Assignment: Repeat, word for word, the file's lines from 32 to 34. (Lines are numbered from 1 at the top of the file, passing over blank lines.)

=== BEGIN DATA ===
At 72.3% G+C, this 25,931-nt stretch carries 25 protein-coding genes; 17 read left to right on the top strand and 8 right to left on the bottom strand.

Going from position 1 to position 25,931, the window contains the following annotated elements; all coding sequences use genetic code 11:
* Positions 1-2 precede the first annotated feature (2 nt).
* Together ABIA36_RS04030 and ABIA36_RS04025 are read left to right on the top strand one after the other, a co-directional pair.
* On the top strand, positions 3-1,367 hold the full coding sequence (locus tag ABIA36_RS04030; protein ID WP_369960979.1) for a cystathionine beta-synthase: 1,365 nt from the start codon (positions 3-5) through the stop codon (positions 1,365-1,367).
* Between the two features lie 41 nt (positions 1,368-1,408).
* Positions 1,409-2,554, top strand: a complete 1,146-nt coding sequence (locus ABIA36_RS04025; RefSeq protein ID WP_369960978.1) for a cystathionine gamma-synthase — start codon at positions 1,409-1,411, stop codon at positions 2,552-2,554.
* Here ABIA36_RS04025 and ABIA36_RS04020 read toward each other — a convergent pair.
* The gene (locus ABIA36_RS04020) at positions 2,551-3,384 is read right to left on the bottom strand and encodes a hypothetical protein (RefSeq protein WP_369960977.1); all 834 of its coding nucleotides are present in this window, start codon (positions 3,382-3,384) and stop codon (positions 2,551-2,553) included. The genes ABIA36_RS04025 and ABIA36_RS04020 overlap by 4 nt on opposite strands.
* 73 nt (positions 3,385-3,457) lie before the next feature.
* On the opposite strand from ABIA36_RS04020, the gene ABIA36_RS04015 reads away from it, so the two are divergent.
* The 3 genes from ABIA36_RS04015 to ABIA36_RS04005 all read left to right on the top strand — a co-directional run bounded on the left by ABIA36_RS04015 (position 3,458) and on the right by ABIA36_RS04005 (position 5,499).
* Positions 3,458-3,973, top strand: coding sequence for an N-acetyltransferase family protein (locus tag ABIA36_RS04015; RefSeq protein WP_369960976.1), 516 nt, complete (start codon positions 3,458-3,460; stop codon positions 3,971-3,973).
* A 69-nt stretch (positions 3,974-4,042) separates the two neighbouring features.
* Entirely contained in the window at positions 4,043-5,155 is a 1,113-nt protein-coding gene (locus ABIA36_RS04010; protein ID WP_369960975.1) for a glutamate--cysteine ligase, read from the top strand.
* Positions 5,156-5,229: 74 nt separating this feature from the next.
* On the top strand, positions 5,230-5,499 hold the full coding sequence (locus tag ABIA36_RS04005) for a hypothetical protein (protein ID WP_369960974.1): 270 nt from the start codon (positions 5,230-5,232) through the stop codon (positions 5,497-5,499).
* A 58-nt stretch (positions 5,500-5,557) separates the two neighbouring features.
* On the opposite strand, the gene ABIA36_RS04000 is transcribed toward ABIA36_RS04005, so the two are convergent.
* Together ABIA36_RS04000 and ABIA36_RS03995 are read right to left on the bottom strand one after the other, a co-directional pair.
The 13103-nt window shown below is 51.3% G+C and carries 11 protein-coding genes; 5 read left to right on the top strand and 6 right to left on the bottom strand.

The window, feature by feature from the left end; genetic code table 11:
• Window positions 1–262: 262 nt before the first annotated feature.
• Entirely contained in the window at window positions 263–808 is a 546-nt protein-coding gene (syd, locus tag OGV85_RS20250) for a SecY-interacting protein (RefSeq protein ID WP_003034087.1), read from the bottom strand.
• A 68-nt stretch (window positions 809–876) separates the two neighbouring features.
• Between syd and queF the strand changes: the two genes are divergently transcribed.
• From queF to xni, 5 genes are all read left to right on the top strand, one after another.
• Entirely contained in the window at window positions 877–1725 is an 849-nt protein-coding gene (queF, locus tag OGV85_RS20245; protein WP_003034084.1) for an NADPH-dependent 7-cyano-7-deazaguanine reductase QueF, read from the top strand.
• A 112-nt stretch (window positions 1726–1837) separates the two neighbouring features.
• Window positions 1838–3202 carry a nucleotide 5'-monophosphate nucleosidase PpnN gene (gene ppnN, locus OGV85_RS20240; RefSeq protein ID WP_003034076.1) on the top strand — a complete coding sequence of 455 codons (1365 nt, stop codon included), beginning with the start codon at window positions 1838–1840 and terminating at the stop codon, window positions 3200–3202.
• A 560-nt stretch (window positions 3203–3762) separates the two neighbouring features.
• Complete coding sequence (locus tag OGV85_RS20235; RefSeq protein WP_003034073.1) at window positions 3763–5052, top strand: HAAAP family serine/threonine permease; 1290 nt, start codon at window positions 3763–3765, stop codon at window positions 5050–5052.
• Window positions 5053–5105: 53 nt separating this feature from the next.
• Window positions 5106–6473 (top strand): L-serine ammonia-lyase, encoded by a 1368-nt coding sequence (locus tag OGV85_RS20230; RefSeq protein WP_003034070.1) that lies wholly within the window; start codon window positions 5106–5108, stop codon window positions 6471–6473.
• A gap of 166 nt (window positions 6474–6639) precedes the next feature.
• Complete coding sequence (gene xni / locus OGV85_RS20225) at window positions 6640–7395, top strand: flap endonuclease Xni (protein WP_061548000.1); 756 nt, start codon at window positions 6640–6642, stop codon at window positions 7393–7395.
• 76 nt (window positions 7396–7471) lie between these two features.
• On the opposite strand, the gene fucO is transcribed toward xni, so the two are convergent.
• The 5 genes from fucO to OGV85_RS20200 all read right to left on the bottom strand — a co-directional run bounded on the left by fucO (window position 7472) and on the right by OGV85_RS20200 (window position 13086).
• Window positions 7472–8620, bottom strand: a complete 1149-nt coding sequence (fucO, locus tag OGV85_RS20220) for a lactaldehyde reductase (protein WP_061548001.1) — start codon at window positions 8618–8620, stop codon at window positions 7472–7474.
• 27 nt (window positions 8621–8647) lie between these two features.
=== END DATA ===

• Complete coding sequence (locus tag OGV85_RS20235; RefSeq protein WP_003034073.1) at window positions 3763–5052, top strand: HAAAP family serine/threonine permease; 1290 nt, start codon at window positions 3763–3765, stop codon at window positions 5050–5052.
• Window positions 5053–5105: 53 nt separating this feature from the next.
• Window positions 5106–6473 (top strand): L-serine ammonia-lyase, encoded by a 1368-nt coding sequence (locus tag OGV85_RS20230; RefSeq protein WP_003034070.1) that lies wholly within the window; start codon window positions 5106–5108, stop codon window positions 6471–6473.